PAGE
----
Tomorrow, Aug. 6th, is National Root Beer Float Day! Since it is a national holiday, here's two recipes as a special treat from me to you. Root beer is what got me started in this hobby, and I'm glad that I can finally share a recipe with you that I can be proud of. This recipe uses actual roots instead of an extract. If you can't find any roots or you're worried about safrole and prefer to avoid it, then McCormick's extract is probably the route you should take as it's available in almost any grocery store. So kick back and celebrate tomorrow with a completely homemade root beer float.
Recipe #13 - Homemade Root Beer
2 1/8 cups sugar
2 cups water
1/4 tsp cream of tartar
1/4 tsp dried wintergreen leaves, crushed
1/8 cup sassafras root twigs, cut in 1/4" pieces
1 oz vanilla extract
1 drop pure anise extract
1 Tbsp Molasses
Carbonated water up to 1 gallon
Combine sugar, 1 cup water, and cream of tartar. Bring to a boil and simmer
20 minutes. Add molasses and allow to cool. Bring the other 1 cup of water to a boil separately. Add sassafras and wintergreen, remove from heat and cover. Allow to steep for 1 hour or until it has turned a deep red/brown color. Strain and add to sugar solution, along with vanilla and anise extracts. Ensure it is well blended. Add to carbonated water and mix gently until dissolved.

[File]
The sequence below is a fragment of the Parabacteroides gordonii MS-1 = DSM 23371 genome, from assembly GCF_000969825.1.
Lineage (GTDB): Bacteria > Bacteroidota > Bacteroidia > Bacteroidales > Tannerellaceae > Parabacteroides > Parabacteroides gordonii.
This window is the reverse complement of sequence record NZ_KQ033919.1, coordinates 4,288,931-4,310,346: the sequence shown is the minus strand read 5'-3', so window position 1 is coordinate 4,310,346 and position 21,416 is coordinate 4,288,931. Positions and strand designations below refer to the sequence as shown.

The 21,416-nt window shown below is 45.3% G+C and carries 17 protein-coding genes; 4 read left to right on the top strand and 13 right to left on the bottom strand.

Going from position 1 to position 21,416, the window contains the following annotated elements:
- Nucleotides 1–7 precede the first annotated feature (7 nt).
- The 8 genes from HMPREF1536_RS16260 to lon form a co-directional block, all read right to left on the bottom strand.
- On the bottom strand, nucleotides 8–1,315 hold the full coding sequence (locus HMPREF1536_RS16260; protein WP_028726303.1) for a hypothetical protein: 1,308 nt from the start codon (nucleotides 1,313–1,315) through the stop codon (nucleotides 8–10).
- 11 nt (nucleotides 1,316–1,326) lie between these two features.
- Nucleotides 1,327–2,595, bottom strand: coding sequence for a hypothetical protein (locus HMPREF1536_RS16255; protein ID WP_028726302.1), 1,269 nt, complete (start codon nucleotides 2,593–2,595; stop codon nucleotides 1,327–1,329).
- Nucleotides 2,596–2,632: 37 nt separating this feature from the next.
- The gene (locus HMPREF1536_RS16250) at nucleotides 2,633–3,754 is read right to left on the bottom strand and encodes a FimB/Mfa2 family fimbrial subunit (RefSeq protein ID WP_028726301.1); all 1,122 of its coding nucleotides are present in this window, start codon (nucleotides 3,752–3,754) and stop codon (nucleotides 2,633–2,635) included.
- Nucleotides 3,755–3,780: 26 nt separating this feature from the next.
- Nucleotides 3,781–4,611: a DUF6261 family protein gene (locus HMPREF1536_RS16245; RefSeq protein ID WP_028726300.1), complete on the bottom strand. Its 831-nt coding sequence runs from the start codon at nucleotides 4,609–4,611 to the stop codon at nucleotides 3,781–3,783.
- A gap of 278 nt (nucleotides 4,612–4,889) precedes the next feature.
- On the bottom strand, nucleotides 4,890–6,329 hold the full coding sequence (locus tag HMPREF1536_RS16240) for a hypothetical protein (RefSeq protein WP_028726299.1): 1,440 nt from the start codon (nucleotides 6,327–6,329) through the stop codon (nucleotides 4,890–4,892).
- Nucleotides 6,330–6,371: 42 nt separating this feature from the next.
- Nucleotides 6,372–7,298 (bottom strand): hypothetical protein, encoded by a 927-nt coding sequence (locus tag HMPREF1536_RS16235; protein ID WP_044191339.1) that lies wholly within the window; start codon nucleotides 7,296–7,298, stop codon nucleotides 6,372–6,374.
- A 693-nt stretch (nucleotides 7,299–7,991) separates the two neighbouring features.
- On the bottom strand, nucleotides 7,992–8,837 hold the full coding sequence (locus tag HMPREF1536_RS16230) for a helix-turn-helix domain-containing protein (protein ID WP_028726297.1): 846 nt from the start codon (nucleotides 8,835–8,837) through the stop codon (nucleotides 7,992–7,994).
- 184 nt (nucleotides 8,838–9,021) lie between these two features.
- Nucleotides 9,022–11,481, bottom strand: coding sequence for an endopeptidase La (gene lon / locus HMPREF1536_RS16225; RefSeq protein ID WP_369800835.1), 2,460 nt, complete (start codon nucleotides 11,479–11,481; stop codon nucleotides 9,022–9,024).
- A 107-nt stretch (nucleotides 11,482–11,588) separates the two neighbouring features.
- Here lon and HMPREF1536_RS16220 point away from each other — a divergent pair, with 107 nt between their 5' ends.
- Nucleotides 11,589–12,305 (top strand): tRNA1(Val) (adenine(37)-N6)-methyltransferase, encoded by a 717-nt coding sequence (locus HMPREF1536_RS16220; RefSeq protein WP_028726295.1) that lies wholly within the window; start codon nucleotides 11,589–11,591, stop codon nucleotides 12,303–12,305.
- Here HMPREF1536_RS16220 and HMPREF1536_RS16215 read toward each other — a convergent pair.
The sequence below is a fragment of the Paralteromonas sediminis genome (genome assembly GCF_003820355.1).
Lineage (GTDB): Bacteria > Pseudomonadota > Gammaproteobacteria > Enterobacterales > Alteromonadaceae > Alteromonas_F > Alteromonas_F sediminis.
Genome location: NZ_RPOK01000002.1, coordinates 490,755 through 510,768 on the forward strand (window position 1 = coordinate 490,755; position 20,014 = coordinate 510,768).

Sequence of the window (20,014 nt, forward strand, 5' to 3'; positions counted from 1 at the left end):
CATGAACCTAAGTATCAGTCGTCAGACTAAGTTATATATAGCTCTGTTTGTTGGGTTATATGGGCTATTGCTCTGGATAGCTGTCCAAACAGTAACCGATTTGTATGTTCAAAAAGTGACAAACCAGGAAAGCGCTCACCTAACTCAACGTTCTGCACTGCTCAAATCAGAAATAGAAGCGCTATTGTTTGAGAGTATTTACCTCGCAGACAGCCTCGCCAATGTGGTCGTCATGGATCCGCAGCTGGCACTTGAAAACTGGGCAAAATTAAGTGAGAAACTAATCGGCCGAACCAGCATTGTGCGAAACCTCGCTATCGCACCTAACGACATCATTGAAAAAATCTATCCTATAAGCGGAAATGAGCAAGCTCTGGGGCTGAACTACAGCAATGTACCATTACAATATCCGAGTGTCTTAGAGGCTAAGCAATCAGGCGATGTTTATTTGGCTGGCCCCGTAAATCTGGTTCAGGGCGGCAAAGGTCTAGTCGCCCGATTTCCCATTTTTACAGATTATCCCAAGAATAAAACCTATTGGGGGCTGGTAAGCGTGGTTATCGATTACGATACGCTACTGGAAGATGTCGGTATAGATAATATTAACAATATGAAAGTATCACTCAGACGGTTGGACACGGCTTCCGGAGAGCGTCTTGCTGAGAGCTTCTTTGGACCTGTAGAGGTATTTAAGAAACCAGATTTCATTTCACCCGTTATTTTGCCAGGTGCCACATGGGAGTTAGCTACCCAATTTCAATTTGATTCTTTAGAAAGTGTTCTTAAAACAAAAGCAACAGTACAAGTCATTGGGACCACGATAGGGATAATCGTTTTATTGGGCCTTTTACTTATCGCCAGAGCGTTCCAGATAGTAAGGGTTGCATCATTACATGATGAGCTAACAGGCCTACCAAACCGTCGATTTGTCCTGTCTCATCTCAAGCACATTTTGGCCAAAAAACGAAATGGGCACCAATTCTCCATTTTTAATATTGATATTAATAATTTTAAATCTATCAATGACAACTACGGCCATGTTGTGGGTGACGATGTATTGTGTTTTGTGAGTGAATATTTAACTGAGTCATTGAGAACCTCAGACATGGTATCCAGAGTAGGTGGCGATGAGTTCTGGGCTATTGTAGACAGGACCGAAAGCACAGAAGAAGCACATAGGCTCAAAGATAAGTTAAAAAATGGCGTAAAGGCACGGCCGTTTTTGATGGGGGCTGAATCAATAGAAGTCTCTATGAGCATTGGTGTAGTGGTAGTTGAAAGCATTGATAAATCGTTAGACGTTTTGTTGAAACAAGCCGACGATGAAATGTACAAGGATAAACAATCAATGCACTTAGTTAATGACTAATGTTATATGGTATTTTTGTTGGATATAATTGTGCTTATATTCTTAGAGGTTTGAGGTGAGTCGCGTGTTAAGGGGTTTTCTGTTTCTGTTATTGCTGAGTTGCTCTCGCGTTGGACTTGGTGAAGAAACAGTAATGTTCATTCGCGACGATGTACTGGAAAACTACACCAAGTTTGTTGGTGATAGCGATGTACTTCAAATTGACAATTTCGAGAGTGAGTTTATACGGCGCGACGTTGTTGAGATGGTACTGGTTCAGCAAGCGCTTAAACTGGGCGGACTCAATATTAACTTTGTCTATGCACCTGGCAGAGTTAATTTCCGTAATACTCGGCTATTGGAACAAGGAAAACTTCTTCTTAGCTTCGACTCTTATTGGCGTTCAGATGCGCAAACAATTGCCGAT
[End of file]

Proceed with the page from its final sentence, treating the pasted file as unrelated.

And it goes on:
This root beer is bold because of the molasses, but not too bitter. Enough vanilla to be similar to A&W, but more boldness from the molasses, so it's not a true clone. Works perfectly for a root beer float!
Homemade Ice Cream:
1 pint heavy cream
2 1/2 cups 2% milk
1 1/4 cups sugar
2 drops lecithin (optional, available where bread baking ingredients and supplies are sold)
Vanilla to taste
Combine milk, cream and sugar in a saucepan and stir over low heat until sugar is dissolved and mixture begins to steam. Add lecithin and stir until mixed well. Remove from heat and chill. Once chilled, pour into your ice cream maker as per the instructions. Once the mix is frozen to the consistency of soft serve, place in a freezer container and freeze overnight to harden. Makes about 1 1/2 quarts.
Now, you have just enough time to gather ingredients and enjoy your root beer float!